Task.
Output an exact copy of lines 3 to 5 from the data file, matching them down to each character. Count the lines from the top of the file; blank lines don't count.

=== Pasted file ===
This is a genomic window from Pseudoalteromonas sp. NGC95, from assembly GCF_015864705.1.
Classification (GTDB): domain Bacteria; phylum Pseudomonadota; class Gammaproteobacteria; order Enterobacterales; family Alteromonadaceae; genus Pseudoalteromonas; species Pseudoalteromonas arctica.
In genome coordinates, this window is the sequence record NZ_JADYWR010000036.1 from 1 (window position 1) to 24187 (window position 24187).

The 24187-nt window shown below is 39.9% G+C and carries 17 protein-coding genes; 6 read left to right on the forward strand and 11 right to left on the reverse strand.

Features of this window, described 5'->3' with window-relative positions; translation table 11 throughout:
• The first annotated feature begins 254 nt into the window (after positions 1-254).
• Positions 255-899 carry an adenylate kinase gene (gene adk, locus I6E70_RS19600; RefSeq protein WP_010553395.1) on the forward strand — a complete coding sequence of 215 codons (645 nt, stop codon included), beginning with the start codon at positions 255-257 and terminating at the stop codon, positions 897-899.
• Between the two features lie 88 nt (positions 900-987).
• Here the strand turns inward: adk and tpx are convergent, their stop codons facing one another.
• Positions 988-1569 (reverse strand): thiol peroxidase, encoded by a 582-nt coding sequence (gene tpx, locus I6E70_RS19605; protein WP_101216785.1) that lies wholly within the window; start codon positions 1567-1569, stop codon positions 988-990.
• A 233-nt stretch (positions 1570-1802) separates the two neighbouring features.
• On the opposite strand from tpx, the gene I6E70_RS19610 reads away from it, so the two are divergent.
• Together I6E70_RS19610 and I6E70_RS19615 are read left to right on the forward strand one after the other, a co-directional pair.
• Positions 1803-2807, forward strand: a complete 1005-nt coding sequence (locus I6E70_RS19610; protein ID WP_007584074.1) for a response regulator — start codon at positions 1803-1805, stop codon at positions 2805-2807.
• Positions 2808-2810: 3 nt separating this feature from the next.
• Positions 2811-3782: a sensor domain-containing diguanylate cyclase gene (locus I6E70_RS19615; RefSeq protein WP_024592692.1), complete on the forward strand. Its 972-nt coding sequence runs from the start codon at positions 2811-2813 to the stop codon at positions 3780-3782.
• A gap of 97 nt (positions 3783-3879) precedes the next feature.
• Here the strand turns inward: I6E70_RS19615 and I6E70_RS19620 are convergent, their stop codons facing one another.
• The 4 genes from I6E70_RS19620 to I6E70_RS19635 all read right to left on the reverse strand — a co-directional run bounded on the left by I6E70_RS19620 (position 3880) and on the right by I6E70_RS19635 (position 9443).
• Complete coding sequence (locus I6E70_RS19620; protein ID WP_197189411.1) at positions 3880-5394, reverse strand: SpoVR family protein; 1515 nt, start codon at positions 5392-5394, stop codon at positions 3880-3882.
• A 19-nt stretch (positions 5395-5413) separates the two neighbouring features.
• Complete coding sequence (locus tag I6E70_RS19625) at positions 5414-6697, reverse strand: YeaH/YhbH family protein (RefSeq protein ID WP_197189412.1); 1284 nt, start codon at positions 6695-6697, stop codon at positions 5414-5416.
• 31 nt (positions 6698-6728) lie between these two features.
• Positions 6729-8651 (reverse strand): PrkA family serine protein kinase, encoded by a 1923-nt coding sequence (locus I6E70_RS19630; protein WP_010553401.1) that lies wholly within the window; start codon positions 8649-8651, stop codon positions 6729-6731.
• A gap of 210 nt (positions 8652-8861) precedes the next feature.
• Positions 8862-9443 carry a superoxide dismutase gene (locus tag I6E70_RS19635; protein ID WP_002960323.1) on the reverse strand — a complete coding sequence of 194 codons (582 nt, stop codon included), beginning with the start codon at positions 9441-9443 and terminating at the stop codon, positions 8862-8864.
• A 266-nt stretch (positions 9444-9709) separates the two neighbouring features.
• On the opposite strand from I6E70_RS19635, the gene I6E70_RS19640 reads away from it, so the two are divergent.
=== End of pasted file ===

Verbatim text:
In genome coordinates, this window is the sequence record NZ_JADYWR010000036.1 from 1 (window position 1) to 24187 (window position 24187).

The 24187-nt window shown below is 39.9% G+C and carries 17 protein-coding genes; 6 read left to right on the forward strand and 11 right to left on the reverse strand.

Features of this window, described 5'->3' with window-relative positions; translation table 11 throughout: